Kitāb Fī Al-ālāt Al-falakīyah

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Franšois Charette
BRILL, Jan 1, 2003 - Science - 558 pages
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This volume contains the critical edition with English translation of a richly-illustrated Arabic treatise on the construction of over one hundred various astronomical instruments, many of which are otherwise unknown to specialists. It was composed by Najm al-D n al-Misr , a rather shadowy figure, in Cairo ca. 1330. The edition is accompanied by a detailed technical and historical commentary, which is framed as a self-standing essay on Islamic mathematical instrumentation. While this essay/commentary is mainly based on Najm al-D n's treatise, it also benefits from the consultation of a large number of previously unstudied manuscripts, and includes a discussion of all relevant sources from the period 800 1500.
 

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Contents

Introduction
3
Part Commentary
49
the altitude circles
55
Horary Quadrants and Portable Dials
113
Fixed Sundials
181
Trigonometric Instruments
209
Miscellaneous Instruments
221
Translation of Najm alDJn alMisris Treatise on Instruments
229
the skiff astrolabic quadrant
275
the bull astrolabic quadrant
276
the azimuthal astrolabic quadrant
277
trolabic quadrant
278
the diurnal musatira
279
the nocturnal musatira
280
the musattar quadrant
282
the quadrant with harp markings
283

the spiral astrolabe
243
the rumTastrolabe called the shajjariyya
244
the universal astrolabe invented in Mecca
247
the crab astrolabe which is named after the construction of its rete
248
the northern counterbalancing astrolabe
249
the myrtle astrolabe which is also the plate of the drum one each of them having its own rete
250
the complete southnorth astrolabe without having to be concerned with looking at the rete
251
the anemone astrolabe and its rete
252
the solid astrolabe
253
the jar astrolabe
254
the tortoise astrolabe
255
the buffalo astrolabe
256
the cup astrolabe
257
the spherical astrolabe
259
the frog astrolabe invented by the author
260
the zarqdlliyya
262
the azimuth circle
263
the southern counterbalancing astrolabe
264
the scorpion astrolabe related to the construction of its rete
265
the diverging mutadakhil mutakhdlif astrolabe
266
the fitting mutadakhil mutawafiq astrolabe
267
the ruler astrolabe
268
the shakkaziyya
269
the shakkaziyya quadrant
271
the spiral astrolabic quadrant
272
the universal astrolabic quadrant
273
the counterbalancing astrolabic quadrant
274
the universal horary quadrant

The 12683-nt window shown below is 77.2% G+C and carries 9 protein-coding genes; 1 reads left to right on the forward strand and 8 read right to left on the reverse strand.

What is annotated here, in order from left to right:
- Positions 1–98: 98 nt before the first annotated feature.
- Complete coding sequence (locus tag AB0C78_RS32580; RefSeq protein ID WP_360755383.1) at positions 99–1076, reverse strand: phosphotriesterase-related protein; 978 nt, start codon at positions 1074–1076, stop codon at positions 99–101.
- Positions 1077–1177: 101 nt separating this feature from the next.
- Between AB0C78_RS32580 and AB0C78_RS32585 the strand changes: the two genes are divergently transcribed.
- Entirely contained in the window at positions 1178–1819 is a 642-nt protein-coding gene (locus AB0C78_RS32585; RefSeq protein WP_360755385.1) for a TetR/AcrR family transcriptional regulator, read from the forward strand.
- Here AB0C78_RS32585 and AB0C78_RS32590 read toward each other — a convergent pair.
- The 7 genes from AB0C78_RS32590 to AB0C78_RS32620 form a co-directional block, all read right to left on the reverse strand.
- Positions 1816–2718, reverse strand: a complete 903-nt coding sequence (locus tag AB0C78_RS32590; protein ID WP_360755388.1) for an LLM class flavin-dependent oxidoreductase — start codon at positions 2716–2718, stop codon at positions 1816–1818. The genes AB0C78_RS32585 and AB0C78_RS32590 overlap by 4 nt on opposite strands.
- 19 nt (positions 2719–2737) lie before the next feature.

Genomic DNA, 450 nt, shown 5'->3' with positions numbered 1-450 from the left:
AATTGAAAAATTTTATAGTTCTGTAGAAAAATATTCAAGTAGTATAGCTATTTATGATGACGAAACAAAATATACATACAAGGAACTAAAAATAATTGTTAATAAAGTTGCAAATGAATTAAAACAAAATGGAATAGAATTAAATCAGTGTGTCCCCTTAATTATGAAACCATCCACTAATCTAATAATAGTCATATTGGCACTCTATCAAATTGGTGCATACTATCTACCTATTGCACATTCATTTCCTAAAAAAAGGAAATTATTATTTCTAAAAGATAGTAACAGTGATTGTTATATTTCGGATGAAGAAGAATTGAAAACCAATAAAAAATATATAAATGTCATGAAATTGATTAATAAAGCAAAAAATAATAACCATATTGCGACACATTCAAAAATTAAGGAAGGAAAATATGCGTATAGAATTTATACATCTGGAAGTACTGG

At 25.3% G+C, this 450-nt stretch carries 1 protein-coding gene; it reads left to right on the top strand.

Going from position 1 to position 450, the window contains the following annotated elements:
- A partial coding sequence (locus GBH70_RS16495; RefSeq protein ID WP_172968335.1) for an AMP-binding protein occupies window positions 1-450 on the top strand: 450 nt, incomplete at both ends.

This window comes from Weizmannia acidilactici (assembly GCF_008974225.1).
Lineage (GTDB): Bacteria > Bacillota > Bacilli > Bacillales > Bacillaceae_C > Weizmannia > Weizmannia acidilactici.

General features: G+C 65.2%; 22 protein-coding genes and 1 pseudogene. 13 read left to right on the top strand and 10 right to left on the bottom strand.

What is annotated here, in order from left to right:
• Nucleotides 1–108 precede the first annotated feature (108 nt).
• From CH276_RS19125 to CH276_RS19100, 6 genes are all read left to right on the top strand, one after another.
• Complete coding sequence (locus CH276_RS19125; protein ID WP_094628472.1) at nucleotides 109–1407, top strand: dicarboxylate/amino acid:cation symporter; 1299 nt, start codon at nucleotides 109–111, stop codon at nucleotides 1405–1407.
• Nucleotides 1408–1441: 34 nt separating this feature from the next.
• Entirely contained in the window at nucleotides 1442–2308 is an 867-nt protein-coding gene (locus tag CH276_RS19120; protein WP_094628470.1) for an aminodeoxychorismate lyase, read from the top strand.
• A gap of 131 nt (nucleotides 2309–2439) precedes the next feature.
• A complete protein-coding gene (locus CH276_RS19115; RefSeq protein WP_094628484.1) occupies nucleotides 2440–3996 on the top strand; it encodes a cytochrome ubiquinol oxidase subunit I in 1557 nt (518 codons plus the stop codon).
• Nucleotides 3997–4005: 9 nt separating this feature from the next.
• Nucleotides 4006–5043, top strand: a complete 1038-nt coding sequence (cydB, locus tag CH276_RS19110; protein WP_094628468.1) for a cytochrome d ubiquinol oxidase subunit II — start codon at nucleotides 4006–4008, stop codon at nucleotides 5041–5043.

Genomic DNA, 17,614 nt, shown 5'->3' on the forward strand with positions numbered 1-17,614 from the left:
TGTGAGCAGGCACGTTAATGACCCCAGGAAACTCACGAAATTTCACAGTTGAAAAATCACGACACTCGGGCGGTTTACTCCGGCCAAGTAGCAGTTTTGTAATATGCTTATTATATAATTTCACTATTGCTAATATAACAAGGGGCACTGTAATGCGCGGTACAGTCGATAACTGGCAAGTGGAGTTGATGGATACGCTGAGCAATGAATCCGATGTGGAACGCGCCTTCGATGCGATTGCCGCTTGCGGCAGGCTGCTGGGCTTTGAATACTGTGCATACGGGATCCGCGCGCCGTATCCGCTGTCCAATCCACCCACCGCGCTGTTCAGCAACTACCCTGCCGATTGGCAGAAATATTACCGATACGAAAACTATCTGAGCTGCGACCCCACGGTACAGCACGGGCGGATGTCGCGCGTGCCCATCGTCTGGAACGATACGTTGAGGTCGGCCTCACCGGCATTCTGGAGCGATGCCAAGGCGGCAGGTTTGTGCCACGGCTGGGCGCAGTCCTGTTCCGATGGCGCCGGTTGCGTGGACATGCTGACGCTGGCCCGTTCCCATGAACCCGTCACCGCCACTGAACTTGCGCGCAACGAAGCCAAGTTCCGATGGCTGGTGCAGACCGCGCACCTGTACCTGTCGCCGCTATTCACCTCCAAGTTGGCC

284
the sine quadrant
285
the instrument with the two branches
286
the sundial based on the midday shadow
287
the seasonal hours based on midday shadows by another method
291
the conical sundial and the universal locusts leg
292
the astrolabic quadrant for latitude 48 which is the end of the inhabited countries
293
an horary quadrant whose sixth hourline has the same width as its first one each of them having a uniform width
295
the seasonal hours of an horary quadrant for a specific altitude
296
the seasonal hours of an horary quadrant called hours of the harp junk
297
the hours of an horary quadrant called hours with the branches
298
the hours called hours with the bowed scale
299
the universal horary quadrant which works approximately for all inhabited latitudes that is from zero to 48
300
the hours with the square angle alzdwiya
301
hour markings on the flat locusts leg or on the circular conical dial its gnomon being fixed
302
the arcs of the asr on the sine quadrants
304
the linear astrolabe
305
the horizontal sundial with the daycircles
306
the instrument displaying the timearc as a function of
312
the base of the ventilator
318
the locusts leg as a function of the meridian altitude for
324
the hours of the basin which does not empty
331
the vertical sundial for latitude 36 parallel to the eastwest
351
B Najm alD´ns Proportion Tables
357
Bibliography
375
Indices
395
Copyright

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References to this book

About the author (2003)

Franšois Charette, Dr.Phil. nat. (2001) in History of Science, Johann Wolfgang Goethe University, Frankfurt am Main, is currently a Postdoctoral Fellow at the Dibner Institute for the History of Science and Technology, MIT. His work deals with the history of astronomy and scientific instrumentation in Islam.